The United Nations High Commissioner for Refugees (UNHCR) defines a refugee as a person who has left his or her home country because of “a well-founded fear of being persecuted for reasons of race, religion, nationality or membership of a particular social group or political opinion.” A person can only apply for official refugee status once he leaves his home country, and some people spend decades in “temporary” homes like refugee camps, waiting for another country to take them in. In essence, refugees have to take a leap into the unknown and hope that someone will step forward to help.
Refugees move through a complex program: from a Resettlement Support Center overseas run by the U.S. State Department, to one of 10 voluntary resettlement agencies in the United States, which are mostly run by faith-based groups. Those agencies funnel refugees to local entities like KRM for on-the-ground services. KRM has been operating in Louisville and Lexington for 21 years and is an affiliate of two resettlement agencies, Church World Service and Episcopal Migration Ministries.
The United States took in nearly 75,000 refugees in 2009, and about 1,000 a year find their way to Louisville and Lexington through Kentucky Refugee Ministries. KRM staffers and volunteers meet new arrivals at the airport, take them to an apartment that has been rented for them and furnished with mostly donated items, then begin the long process of helping refugees reboot their lives.
Each refugee arrives with a $900 loan from the federal government. Repayment starts after 90 days, so they have to find a job fast. (Refugees who enter the U.S. through the official resettlement program are legally allowed to work.) In addition to English classes and cultural orientation classes, all clients are enrolled in “World for Work,” which is specifically about how to get and keep a job: putting a resume together, being on time for work and other basic skills. KRM also has a family center, a youth mentorship program, a speaker’s bureau, a beading group and a sewing group, providing lots of opportunities for refugees to connect.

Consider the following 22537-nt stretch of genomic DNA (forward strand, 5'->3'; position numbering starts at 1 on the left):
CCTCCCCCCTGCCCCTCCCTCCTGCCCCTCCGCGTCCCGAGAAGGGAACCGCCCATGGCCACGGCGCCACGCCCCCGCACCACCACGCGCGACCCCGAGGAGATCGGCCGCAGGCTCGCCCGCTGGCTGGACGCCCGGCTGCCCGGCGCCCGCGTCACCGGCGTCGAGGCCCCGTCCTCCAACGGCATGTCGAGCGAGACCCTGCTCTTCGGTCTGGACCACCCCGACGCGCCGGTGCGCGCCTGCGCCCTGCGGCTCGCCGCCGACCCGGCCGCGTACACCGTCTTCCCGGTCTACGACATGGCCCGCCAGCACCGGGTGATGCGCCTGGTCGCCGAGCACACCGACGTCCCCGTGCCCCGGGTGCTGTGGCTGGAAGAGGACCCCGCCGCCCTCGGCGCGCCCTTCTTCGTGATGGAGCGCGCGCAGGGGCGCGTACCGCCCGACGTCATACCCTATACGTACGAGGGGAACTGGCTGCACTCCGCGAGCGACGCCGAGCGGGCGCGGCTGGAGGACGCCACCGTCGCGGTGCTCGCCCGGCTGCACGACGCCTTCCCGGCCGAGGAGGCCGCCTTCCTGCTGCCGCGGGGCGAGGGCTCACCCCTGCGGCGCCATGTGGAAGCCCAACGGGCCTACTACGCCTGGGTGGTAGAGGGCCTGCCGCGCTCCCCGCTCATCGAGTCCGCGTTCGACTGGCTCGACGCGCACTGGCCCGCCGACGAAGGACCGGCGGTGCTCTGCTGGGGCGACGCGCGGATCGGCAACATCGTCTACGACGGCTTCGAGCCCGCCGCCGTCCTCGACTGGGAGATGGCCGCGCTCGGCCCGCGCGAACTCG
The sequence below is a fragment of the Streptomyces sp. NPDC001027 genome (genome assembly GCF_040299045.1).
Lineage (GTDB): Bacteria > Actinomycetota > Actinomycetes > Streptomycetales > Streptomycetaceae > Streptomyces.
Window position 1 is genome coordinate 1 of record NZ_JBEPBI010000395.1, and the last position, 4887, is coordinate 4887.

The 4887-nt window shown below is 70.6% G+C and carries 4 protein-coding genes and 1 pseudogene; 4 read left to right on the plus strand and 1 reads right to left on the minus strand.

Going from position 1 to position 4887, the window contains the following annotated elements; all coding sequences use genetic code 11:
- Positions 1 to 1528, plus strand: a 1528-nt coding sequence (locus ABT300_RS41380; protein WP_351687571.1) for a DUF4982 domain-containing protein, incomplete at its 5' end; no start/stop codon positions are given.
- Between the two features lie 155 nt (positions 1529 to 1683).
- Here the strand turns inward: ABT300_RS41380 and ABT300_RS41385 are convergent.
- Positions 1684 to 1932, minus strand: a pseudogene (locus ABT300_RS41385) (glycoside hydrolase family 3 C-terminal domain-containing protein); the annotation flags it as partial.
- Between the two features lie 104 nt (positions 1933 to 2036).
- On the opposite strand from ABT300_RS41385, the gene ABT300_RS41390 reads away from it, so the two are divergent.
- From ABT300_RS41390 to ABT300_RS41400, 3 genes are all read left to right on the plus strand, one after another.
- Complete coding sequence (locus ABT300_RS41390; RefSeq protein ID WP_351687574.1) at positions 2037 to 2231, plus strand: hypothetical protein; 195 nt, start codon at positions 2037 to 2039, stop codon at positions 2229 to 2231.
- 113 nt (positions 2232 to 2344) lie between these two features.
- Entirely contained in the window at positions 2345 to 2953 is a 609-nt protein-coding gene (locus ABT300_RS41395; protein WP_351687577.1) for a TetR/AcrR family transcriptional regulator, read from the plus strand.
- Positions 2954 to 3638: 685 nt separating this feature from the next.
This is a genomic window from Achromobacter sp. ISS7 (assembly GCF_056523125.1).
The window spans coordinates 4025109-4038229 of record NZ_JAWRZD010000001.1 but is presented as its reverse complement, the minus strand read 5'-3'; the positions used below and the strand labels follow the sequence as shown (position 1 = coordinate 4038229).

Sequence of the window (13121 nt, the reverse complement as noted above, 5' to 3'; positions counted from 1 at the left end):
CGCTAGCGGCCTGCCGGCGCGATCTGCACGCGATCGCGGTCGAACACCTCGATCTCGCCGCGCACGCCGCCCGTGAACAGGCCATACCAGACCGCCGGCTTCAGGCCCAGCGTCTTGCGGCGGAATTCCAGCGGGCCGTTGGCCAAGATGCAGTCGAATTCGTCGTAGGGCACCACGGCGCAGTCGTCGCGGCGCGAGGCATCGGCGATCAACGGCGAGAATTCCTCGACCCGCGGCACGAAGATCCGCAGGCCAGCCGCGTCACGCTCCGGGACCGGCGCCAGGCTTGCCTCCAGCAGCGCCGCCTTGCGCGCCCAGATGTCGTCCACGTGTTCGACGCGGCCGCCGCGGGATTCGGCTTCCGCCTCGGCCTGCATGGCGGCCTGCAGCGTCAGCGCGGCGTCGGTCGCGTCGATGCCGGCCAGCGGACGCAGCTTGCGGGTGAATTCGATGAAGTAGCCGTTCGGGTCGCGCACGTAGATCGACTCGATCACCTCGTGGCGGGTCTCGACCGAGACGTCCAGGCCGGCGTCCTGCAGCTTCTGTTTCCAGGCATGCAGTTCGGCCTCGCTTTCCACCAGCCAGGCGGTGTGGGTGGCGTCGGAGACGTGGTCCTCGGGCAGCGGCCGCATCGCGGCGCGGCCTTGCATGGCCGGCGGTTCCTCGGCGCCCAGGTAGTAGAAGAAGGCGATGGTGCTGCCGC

Predictably, the issue of refugees in America can get wrapped up in the general immigration debate. There are groups who say the U.S. refugee program isn’t supportive enough, that refugees don’t get what they need in order to be successful. These groups, including the Center for Immigration Studies, tend to prefer reducing the number of refugees allowed into the country each year. Legal refugees can face pushback from communities who feel overwhelmed by illegal immigrants, even though the circumstances of each group’s arrival are different.
And then there is the security issue. In early June, two Iraqi men living in Bowling Green, Ky., were arrested on charges of plotting to help al-Qaeda attack American troops in Iraq. The men entered the country in 2009 as refugees. There was fingerprint evidence that linked one of the men to terrorist activity in Iraq before he came to the United States, but officials at the Department of Homeland Security never made the connection.